Two weeks after the Nov. 2 elections, two House races and three state Senate contests across New York remain too close to call. And the state's new electronic voting system, where optical scanners and paper ballots replaced lever machines, has emerged in each case as both the solution and the scapegoat.
In the House races, Democrats Tim Bishop in the 1st Congressional District and Dan Maffei in the 25th District have gone to court requesting a hand re-count of the paper ballots. Both narrowly trail Republican challengers with thousands of absentee ballots yet to count.
In the state Senate races, the Democrats' lead election lawyer has said questions about the electronic machines could form the basis of any potential challenges to the outcome of the contests.
"This is new, and anything new is subject to questions about whether everyone's vote has been properly counted," Democratic lawyer Ken Gross said. "Because of these machines, we have a paper trail now. So it gives us the possibility of a paper re-count."
Gross is representing the state's Democratic Senate Campaign Committee, overseeing the three tight contests that could determine the balance of power in that chamber starting in January.
In Westchester County, incumbent Democrat Suzi Oppenheimer has a slight lead over Republican Bob Cohen. On Long Island, incumbent Democrat Craig Johnson and Republican challenger Jack Martins are running neck and neck. And incumbent Democrat Antoine Thompson trails Republican Mark Grisanti in the Erie County district that includes part of Buffalo.
A new dispute erupted Tuesday in Erie County over the electronic machines. Democrats have called for a hand re-count, claiming the so-called memory sticks containing voting data from three of the machines had produced error messages when election officials tried to read them. But Ralph Mohr, Erie County's Republican election commissioner, said the data was secure and the machines hadn't malfunctioned.
A hand re-count never used to be an option in New York, where voters for 80 years stepped into a curtained booth and flipped metal levers to cast their votes. Those machines were replaced this year after HAVA, the federal Help America Vote Act, required states to adopt voting systems that included a paper record in the event the outcome of a race is disputed.
Now, voters fill out paper ballots that resemble SAT tests, coloring in an oval next to a candidate's name. An optical scanner reads the ballot and produces a tape of the results when the polls are closed and the paper ballots are kept as a backup.
Bishop's spokesman, Jon Schneider, said the switch to the new system is precisely the reason all 185,000 votes cast in that Long Island district on Election Day must be re-counted by hand.
"I don't know why we would have paper ballots except for an occasion like this," Schneider said.
In that race, Bishop had a 3,400 vote lead on election night and was declared the winner after poll workers called results into the local election board. But a miscount was discovered later, giving Republican Randy Altschuler a lead of about 400 votes.
Schneider said the "wild vote shift" helped fuel the campaign's legal challenge. "We're dealing with a race where the two sides are separated by a quarter of a percentage point," he said.
Indeed, some election watchers say the new voting system led to voter and poll worker confusion.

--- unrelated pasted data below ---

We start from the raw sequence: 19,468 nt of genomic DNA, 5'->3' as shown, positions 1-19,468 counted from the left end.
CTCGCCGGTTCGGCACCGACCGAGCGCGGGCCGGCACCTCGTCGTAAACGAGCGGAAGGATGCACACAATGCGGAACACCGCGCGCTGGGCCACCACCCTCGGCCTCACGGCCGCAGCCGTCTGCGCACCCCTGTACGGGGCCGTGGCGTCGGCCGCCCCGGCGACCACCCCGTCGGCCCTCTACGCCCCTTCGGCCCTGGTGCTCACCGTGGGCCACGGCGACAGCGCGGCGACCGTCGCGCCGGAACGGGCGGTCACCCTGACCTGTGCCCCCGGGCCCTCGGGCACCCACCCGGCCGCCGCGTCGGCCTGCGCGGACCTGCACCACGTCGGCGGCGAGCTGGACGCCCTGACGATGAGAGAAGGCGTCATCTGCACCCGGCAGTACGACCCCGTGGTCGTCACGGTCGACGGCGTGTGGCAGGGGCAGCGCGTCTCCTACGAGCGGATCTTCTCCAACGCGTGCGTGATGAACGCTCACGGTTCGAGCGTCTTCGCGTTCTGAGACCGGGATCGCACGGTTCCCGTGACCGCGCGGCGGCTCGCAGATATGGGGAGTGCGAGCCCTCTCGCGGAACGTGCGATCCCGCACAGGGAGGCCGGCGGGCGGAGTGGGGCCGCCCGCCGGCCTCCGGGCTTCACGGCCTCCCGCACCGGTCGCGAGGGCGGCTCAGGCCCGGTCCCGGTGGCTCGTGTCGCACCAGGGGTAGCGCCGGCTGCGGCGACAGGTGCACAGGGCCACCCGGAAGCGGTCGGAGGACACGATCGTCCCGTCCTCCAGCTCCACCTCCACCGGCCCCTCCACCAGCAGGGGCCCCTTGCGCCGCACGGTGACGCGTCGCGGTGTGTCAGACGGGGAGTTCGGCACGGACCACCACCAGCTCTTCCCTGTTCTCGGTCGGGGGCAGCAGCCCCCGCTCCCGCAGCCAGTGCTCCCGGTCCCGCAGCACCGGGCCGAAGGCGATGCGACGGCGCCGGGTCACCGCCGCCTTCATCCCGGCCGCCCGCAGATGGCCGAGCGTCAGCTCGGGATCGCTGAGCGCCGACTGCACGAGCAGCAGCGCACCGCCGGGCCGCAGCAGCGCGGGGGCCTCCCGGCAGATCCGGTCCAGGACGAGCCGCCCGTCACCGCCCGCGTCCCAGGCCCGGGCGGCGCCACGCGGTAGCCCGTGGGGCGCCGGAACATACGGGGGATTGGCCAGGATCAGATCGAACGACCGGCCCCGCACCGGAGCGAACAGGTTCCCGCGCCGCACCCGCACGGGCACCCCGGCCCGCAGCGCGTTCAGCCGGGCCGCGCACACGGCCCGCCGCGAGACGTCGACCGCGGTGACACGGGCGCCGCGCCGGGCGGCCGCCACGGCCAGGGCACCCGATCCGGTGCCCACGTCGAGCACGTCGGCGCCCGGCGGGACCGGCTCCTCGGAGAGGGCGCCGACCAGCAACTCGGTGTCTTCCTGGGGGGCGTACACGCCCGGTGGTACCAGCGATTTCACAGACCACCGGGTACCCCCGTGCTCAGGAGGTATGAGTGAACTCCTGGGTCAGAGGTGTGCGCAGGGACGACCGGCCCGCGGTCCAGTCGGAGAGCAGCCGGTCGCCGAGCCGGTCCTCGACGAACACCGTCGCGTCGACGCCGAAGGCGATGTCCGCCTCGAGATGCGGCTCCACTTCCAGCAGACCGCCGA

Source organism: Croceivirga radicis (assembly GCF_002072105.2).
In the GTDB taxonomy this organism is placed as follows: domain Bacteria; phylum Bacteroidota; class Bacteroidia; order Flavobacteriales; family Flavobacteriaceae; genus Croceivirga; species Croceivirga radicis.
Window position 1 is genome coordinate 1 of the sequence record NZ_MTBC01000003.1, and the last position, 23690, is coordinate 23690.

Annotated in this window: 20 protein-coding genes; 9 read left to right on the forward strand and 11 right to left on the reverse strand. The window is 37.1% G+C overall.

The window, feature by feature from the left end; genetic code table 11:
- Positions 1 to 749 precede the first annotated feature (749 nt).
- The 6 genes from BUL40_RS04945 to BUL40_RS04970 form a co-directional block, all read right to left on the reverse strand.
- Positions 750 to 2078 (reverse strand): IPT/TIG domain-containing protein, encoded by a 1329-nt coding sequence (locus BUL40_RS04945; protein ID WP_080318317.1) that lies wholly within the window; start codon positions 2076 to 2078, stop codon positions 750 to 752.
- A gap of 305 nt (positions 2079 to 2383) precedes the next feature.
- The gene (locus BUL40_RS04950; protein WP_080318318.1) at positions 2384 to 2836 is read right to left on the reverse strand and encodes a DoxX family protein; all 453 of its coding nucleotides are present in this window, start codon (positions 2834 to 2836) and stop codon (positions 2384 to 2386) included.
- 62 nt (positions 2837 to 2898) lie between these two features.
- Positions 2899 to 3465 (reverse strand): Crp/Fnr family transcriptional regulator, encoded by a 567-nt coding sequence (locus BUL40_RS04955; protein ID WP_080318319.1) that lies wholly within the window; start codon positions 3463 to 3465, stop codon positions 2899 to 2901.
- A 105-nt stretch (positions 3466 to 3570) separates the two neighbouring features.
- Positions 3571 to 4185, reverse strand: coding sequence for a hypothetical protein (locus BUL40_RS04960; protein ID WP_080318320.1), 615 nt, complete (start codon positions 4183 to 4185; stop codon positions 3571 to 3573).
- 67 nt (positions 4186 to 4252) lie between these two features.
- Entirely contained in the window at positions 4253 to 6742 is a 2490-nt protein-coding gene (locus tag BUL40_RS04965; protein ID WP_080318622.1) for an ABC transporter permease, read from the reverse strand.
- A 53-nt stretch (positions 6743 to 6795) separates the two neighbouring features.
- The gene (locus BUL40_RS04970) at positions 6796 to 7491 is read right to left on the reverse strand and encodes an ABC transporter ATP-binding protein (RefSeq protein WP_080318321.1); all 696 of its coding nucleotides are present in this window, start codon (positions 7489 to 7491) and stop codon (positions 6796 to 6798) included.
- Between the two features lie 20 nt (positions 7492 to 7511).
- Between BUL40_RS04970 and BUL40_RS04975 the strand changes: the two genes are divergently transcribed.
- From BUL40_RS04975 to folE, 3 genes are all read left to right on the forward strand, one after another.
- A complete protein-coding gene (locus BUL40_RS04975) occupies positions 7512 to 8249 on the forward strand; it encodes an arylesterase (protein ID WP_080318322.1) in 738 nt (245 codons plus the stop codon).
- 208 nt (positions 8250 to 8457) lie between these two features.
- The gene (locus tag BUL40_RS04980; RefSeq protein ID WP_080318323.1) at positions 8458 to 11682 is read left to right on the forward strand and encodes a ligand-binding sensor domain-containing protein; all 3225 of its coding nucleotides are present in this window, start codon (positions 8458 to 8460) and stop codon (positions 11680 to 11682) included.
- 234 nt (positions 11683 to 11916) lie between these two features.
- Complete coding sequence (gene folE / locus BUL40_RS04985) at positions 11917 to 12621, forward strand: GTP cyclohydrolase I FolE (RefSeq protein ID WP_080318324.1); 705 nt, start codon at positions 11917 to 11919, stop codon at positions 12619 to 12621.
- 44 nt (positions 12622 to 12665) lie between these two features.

"Many voters found the ballot difficult to read or confusing. When you have races as close as some in New York were, that's a huge issue," said Larry Norden of New York University's Brennan Center for Justice, a voting advocacy group. "If I were representing a candidate in a close race, I would absolutely want a hand recount."
John Conklin, a spokesman for the state Board of Elections, said his office had received very few complaints from voters about the new machines.
"A couple of people complained about the font size on the ballot. And some of it was more, 'I don't like the new system' than a description of a malfunctioning machine," Conklin said.
Unlike many states, New York law does not trigger a re-count even if the margin between two candidates is wafer thin. Some states require a re-count if the margin is less than half a percent.
Instead, every county is required to audit three percent of its voting machines to identify any discrepancies in the voting results. Counties involved in the close races are completing their audits now, and none has reported any major problems. Conklin said that probably dims the chances a judge would grant a re-count but if one was ordered, counties would be required to comply and to pay for it.
Altschuler spokesman Rob Ryan said his campaign's preference was to allow the absentee ballots to be counted and the audit of the voting machines to be complete. He accused Bishop of "jumping the gun" by calling for a re-count so early in the process.
"No one is questioning the integrity of the machines," Ryan said.
In the Syracuse-area 25th District, where Republican Ann Marie Buerkle leads Maffei by about 700 votes, state Supreme Court Justice Brian DeJoseph ruled last week that each side may inspect all the absentee ballot applications. DeJesus has not yet ruled on Maffei's request for a hand re-count of every paper ballot; the parties are scheduled to be back in court Thursday.
Helen Kiggins, the Republican Commissioner of Elections in Onondaga County, the largest in the 25th District, said the new system shouldn't be considered the culprit.
"The closeness of the race happened because of the closeness of the race — not the paper ballots, which seemed to work pretty well overall," Kiggins said.